I’m still reading Zuckerman’s book and have come to an important realisation: I don’t want to write a blockbuster. I’ve always known that, but it’s good to have a reason for what has just been a feeling up to now.
The book is full of gems, no doubt about that, and Zuckerman advises that if I want only gems, I should skip the next chapter, which I probably shall, for it is a comparison between several outlines of a Follett novel. I’ve tried doing that kind of thing before and no doubt it is a brilliant exercise and I’m a dull student, but I shall probably pass on.
Here and there, however, he’s said things which make me tense up. For example, ‘For a writer attempting a blockbuster novel, I would not recommend a historical setting.’ He does say elsewhere he’s writing in 1993 and things could change. Certainly back then I was forever being told ‘historicals don’t sell’. Ha! And we always had the example of Joanna Trollope dangled in front of us, who began with historicals but suddenly saw sense and began to make a fortune writing contemporary fiction set in cathedral closes. And then there was Edith Pargeter, who stopped writing authentic stories set in the past, sensibly changed her name to Ellis Peters and created an anachronistic monk-detective.
So I’ve always known that, unless I see the error of my ways, I’ll never be rich and famous. But now I really know why.
It’s this: I write books I would like to read and I don’t like reading blockbusters. I suddenly realised that I’ve never read a blockbuster, not since Harold Robbin’s The Carpet Baggers when I was about 13 (I’d been told that there were a couple of pages in there that would answer all my questions). And it was Mr Zuckerman who revealed to me why I haven’t when he said that, in order to write one, you need to create some larger-than-life characters and put them in extreme situations. Well, give me a choice in whether to watch the Godfather or Downton Abbey, I’d have no difficulty. I’ve never seen the Godfather and probably never shall. I’ve never read John Grisham, Stephen King, Robert Ludlum etc. etc. Am I a literary snob? Nope, just a type. We’re all a type, and there’s probably a dozen types to choose from.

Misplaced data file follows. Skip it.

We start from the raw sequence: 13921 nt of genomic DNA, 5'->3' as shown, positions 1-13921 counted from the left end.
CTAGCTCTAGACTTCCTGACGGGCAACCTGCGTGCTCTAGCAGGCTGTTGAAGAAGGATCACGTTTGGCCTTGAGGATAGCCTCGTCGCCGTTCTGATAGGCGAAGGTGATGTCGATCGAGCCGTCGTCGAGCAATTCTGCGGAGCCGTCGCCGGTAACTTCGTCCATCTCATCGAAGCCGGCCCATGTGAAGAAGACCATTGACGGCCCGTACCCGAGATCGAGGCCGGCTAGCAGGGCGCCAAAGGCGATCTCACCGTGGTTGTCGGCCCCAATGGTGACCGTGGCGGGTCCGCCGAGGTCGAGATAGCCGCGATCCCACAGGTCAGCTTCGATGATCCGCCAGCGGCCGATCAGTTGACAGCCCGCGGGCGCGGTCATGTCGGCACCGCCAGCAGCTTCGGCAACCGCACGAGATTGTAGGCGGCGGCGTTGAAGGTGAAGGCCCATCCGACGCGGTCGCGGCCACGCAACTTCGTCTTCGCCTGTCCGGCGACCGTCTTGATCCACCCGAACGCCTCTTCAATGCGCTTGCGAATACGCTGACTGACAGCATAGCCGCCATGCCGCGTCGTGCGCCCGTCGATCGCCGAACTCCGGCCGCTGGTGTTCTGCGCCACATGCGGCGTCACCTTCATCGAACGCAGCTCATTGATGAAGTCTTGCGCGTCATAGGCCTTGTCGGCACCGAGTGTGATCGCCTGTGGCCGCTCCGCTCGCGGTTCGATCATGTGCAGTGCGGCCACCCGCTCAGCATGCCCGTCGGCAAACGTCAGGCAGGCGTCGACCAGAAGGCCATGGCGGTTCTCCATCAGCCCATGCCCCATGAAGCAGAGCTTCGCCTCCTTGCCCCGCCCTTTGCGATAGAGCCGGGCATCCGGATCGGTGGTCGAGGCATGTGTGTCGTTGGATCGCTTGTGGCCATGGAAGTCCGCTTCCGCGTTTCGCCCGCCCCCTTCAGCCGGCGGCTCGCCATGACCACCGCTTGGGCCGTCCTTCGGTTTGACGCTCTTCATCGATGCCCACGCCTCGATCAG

But in principle Zuckerman is right, because thinking of Downton Abbey, as I am now (if you haven’t seen it, it’s the story of masters and servants in an English country house just before WWI), I have to say that the characters are larger than life, and the core situation is extreme.
The fact is, there are some principles in writing good fiction, and we need to know what they are. But it’s also useful to know where you stand in the spectrum that has Virginia Woolf at one end and Dan Brown at the other (no, I haven’t read him, either). I always tell my students, aim for the middle and a good story well told. You have to start somewhere…